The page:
Reagan v. State, Tex.Cr.App., 423 S.W.2d 335, cited by the State is in point. This Court held that it was not reversible error for the State to offer into evidence a statement of prosecutrix when defense counsel requested to see the statement.
In the present case there is no showing or contention that the jury read or heard what was in the letter. No reversible error is shown; the second ground of error is overruled.
*923 In the third ground of error complaint is made that the trial court would not permit appellant to testify at the penalty stage of the trial about his relationship with prosecutrix on and before the night of the rape to prove his character.
Appellant contends that his constitutional rights were violated because the court denied him the right to be heard, and that Article 38.08, Vernon's Ann.C.C.P., which permits a defendant in a criminal action to testify in his own behalf, was not followed. He cites Article 37.07, Sec. 3, V.A.C.C.P., which provides at the penalty stage of the trial that evidence may be offered by the State and the defendant as to the prior criminal record of the defendant, his general reputation and his character.
Appellant was found guilty by the jury. At the penalty hearing before the judge, the State proved that appellant had two prior felony and four misdemeanor convictions. Appellant then took the stand and testified that he only had one act of sexual intercourse with the prosecutrix, and it was not committed in the manner she had described it. After he testified that he did not force her in any way, an objection by the State was sustained. The court assessed the punishment, and then permitted appellant to develop what his testimony would have been. This testimony, in substance, was that he had seen prosecutrix and her mother at bars in "Punkin Center" (Haynesville); that prosecutrix asked him to take her out; that she consented and he did not force himself upon her, and that he never had an unnatural act of sexual intercourse with her.
The contention of appellant that his proffered testimony was admissible to show character under Article 37.07, Sec. 3, V.A. C.C.P., is overruled. The jury had found appellant guilty. Appellant did not offer this testimony at the guilt stage of the trial when he could have given his version of the facts. It has not been shown how this testimony would tend to prove appellant's character. If such testimony were allowed to show character, it would follow that the next question concerning character would be an effort to review one or more, if not all, of the prior convictions.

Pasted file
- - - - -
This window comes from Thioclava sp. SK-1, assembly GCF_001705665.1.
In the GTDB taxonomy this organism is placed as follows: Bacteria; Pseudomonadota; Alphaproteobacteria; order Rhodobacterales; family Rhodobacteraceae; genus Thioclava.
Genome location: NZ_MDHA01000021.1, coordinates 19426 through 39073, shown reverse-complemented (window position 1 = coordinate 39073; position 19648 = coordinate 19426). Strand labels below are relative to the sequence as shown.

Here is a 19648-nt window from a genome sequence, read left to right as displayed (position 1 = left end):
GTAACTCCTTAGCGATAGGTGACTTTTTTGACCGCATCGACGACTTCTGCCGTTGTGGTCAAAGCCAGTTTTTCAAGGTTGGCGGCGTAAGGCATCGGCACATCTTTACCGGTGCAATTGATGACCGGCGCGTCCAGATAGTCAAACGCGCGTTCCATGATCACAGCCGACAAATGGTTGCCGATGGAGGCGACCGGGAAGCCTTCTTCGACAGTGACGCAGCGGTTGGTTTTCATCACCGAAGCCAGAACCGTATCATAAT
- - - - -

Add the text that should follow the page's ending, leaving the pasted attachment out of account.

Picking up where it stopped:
There was no denial of any constitutional or statutory right for appellant to be heard. The third ground of error is overruled.
There being no reversible error, the judgment is affirmed.
ONION, Judge (concurring).
I concur in the result reached. I would caution, however, against any interpretation of this opinion that would limit or restrict an accused's right to offer evidence legally and properly admissible to mitigate punishment or evidence that is relevant to an application for probation, if any. The hearing on punishment is not limited to evidence of the accused's prior criminal record, character or reputation. Allaben v. State, Tex.Cr.App., 418 S.W.2d 517.
If there was any error committed it was only at the penalty stage of the proceedings conducted before the trial judge and such error would not entitle appellant to a new trial but only a remand for re-assessment of punishment by the trial judge. Johnson and White v. State, Tex.Cr.App., 436 S.W.2d 906; Baker v. State, Tex.Cr.App., 437 S.W.2d 825.
While the informal bill of exception was perfected after the court had assessed punishment the court, having heard testimony in connection with such bill, did not see fit to alter the punishment while it still had authority to do so. For this court now to remand, order the trial court to consider such evidence and then in its discretion assess punishment would be absurd, even if there was error.
MORRISON, J., joins in this concurrence.